A building company in central China has devised a new 3D printing technology that enables entire houses to be assembled on-site in a matter of hours.
The technology developed by the Zhuoda Group involves printing out the modules for entire sections of the house in a factory, then delivering them to the construction site and putting them together with a crane to form a complete multi-storey structure.
In July, the Zhuoda Group managed to complete work on a two-story villa in Xi’an in just three hours. The finished home consisted of a living room, bedroom, kitchen and bathroom, all of which were first produced in an offsite factory using 3D printing technology.
Zhuoda engineers claim their 3D printing methods can slash the total construction time for a two-storey villa from as long as six months to just two weeks.
In addition to dramatically reduced building times, the new construction method is also highly economical, costing as little as US$400 to $480 per square metre.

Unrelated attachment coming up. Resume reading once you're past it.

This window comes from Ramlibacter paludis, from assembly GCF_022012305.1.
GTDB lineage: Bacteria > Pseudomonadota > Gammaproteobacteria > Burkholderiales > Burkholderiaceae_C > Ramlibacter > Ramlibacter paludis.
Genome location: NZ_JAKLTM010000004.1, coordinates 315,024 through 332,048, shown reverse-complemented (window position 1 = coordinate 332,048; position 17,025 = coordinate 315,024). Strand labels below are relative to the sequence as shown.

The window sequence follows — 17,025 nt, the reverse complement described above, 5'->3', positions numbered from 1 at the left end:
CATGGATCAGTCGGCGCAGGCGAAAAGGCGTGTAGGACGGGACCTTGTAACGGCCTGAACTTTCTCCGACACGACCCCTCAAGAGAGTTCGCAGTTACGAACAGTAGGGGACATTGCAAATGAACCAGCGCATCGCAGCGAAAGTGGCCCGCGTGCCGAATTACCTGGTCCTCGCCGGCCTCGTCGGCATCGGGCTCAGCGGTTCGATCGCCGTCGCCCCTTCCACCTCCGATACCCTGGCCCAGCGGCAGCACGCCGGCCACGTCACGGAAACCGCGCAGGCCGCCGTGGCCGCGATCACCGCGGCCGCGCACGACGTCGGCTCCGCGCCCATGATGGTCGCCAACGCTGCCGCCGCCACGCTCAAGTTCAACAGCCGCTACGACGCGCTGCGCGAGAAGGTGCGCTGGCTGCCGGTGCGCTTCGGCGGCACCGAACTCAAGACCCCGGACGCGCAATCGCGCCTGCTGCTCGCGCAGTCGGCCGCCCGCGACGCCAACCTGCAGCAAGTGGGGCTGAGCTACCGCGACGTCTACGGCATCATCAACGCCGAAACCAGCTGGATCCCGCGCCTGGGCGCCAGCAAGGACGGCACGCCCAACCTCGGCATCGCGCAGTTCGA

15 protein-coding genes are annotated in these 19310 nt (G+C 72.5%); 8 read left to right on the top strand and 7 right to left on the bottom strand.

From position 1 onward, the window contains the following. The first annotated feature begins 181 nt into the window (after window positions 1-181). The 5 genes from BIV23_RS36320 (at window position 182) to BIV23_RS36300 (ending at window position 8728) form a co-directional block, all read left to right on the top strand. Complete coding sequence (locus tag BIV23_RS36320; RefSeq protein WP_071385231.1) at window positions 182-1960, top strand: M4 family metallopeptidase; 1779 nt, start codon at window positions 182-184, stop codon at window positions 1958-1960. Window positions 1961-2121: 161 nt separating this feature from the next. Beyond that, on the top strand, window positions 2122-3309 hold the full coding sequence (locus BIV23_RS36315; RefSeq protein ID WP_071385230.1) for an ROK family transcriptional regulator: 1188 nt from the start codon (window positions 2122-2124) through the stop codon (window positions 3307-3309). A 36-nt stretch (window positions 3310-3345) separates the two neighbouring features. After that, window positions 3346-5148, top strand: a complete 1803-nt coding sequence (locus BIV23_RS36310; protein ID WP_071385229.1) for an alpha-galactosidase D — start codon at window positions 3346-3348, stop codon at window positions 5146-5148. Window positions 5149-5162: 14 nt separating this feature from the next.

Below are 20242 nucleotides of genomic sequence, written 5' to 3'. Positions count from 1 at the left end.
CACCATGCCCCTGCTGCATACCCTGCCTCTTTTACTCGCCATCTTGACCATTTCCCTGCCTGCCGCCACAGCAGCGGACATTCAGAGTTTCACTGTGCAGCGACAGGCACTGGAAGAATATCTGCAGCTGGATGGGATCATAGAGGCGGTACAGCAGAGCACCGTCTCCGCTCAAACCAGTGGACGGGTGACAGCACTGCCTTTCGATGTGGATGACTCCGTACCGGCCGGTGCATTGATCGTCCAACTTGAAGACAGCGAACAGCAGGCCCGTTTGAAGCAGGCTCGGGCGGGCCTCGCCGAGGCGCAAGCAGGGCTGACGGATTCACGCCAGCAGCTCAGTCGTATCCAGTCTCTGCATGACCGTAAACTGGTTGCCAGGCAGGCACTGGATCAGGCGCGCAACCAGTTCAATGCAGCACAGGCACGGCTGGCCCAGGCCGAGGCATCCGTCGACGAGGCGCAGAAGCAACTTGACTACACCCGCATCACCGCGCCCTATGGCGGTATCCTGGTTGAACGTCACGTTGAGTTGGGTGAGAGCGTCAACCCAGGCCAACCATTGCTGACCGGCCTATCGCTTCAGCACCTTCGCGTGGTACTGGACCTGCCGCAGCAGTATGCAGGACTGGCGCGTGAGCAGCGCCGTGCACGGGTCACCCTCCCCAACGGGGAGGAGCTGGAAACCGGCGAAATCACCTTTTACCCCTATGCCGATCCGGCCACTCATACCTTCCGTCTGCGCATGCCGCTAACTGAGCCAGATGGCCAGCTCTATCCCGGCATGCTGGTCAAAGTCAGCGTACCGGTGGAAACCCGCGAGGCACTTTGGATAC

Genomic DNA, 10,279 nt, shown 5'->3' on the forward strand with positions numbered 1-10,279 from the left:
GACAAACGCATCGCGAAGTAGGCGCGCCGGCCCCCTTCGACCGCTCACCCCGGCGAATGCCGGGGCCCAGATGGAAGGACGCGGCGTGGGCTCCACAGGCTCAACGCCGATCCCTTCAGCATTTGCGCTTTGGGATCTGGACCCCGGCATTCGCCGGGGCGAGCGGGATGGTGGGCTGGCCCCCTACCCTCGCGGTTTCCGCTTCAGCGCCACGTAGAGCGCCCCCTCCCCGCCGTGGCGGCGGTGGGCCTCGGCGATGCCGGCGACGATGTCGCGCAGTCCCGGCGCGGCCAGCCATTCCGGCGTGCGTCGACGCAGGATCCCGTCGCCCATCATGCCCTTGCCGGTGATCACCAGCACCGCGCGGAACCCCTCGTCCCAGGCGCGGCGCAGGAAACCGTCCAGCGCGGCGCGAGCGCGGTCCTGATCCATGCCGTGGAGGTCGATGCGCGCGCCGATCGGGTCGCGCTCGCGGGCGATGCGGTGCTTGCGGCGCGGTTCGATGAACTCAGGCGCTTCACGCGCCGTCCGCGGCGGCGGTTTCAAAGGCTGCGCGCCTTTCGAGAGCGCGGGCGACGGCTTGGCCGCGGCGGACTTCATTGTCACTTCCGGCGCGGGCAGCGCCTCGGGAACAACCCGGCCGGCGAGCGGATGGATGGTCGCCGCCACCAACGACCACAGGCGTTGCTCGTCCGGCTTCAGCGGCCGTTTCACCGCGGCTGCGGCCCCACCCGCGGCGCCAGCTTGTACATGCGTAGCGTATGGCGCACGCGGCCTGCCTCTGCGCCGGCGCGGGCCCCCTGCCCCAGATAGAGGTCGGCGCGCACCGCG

Zhuoda claims the finished product is not just inexpensive but highly sturdy and resilient as well, designed to last for 150 years and capable of withstanding strong seismic events.
The company has applied for over 20 patents in relation to its new construction technologies. Thus far, it is remaining tight-lipped about the details, refusing to even divulge the type of building material employed by the printing process.
The company hopes to commercialise the technology soon and make bespoke villas available to Chinese homebuyers.
3D printing appears poised to take off in China, where the technology is perfectly suited to the needs of the country’s long-term urbanisation drive as well as ongoing efforts to reduce the environmental impacts of industrial processes.
Other companies in China are also pioneering efforts to bring 3D printing to the building sector, such as Shanghai’s Winsun, which has used its own proprietary 3D printer to create a five-storey apartment building and 1,100 square metre villa for display purposes at Suzhou Industrial Park.